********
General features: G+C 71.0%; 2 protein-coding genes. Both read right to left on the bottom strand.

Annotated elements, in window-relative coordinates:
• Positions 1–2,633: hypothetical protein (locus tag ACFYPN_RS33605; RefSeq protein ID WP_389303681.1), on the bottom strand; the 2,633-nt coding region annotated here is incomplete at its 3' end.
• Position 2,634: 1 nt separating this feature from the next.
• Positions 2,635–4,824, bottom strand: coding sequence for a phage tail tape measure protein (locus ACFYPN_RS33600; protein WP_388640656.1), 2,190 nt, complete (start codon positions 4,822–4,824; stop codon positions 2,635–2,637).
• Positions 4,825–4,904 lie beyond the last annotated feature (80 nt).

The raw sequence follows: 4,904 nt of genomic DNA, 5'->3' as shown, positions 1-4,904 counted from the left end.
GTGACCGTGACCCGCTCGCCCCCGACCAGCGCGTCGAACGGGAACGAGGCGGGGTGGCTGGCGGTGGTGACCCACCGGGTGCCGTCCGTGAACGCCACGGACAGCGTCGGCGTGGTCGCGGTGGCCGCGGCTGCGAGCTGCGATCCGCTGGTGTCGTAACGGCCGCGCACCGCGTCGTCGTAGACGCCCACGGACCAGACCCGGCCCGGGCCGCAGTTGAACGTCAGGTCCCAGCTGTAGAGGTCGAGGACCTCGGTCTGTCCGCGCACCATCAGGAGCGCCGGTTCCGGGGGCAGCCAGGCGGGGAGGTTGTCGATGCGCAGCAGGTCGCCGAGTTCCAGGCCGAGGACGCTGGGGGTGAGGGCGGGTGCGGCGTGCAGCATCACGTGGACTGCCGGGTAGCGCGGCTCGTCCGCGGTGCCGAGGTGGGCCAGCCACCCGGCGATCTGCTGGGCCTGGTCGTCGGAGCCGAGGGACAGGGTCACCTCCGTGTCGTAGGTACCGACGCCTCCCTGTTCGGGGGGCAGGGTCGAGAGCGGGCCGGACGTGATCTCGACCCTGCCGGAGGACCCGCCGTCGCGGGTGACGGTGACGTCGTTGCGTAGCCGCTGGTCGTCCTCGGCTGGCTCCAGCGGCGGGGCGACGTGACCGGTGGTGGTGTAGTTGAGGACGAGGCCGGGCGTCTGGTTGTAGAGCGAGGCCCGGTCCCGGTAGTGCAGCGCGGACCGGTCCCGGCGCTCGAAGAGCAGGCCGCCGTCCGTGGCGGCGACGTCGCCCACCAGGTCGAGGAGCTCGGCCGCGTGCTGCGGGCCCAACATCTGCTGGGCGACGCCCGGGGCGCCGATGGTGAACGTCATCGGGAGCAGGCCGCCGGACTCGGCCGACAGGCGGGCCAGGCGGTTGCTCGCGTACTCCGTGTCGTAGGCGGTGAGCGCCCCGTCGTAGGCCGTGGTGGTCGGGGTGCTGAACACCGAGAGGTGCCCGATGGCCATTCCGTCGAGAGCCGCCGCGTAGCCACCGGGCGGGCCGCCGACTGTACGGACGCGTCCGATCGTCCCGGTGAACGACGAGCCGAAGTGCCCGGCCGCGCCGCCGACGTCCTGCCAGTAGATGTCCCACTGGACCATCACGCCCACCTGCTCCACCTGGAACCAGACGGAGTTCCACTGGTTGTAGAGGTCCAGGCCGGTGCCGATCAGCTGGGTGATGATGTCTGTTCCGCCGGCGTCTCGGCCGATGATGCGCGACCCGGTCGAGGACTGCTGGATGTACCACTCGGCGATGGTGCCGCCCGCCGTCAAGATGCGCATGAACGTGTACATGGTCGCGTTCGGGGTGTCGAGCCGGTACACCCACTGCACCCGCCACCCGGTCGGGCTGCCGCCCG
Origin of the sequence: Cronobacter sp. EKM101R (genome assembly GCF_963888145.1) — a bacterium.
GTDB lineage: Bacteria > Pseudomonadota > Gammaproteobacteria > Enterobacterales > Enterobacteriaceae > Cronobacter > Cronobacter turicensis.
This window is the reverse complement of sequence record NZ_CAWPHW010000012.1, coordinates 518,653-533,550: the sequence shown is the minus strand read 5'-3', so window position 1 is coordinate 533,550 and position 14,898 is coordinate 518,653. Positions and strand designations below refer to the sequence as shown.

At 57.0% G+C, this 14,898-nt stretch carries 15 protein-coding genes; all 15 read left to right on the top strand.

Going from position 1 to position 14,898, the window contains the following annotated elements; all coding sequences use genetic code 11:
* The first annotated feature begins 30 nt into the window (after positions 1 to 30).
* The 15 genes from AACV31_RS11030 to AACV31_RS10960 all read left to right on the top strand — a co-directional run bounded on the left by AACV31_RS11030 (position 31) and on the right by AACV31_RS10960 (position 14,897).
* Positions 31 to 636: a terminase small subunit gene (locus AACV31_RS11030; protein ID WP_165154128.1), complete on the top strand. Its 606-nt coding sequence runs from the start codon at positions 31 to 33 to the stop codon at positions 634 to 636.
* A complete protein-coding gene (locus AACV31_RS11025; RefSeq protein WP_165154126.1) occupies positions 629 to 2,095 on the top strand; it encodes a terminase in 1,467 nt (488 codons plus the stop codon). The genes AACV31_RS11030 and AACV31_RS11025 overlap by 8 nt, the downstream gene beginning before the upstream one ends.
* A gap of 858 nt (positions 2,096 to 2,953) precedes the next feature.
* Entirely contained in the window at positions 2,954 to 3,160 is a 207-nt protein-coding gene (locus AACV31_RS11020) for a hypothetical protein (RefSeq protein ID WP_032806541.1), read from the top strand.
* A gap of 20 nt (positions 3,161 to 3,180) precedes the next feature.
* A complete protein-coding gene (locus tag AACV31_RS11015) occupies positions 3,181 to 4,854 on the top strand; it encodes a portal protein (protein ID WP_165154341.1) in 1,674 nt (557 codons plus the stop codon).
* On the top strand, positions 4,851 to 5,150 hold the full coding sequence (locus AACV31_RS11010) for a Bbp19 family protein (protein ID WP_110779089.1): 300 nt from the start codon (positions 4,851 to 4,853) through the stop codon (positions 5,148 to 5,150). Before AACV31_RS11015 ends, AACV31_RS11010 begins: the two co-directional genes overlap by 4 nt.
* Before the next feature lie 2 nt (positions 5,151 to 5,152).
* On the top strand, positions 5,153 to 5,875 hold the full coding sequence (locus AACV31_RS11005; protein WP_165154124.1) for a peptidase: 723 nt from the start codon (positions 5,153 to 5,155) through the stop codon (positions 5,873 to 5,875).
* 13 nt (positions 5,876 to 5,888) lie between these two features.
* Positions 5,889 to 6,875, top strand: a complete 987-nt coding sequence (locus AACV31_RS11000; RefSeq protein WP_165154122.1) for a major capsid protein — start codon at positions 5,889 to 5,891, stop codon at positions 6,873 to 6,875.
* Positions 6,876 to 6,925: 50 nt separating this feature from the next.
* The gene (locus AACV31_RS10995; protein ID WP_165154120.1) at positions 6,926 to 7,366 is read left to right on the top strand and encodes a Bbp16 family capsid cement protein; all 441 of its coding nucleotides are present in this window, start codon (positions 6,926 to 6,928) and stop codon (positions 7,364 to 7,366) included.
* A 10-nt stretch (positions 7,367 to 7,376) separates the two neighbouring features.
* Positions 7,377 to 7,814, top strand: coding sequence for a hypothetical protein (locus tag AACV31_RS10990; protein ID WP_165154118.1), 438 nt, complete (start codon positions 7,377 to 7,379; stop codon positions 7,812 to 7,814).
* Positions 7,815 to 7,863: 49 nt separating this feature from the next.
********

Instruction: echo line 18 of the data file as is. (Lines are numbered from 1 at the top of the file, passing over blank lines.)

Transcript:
* A gap of 858 nt (positions 2,096 to 2,953) precedes the next feature.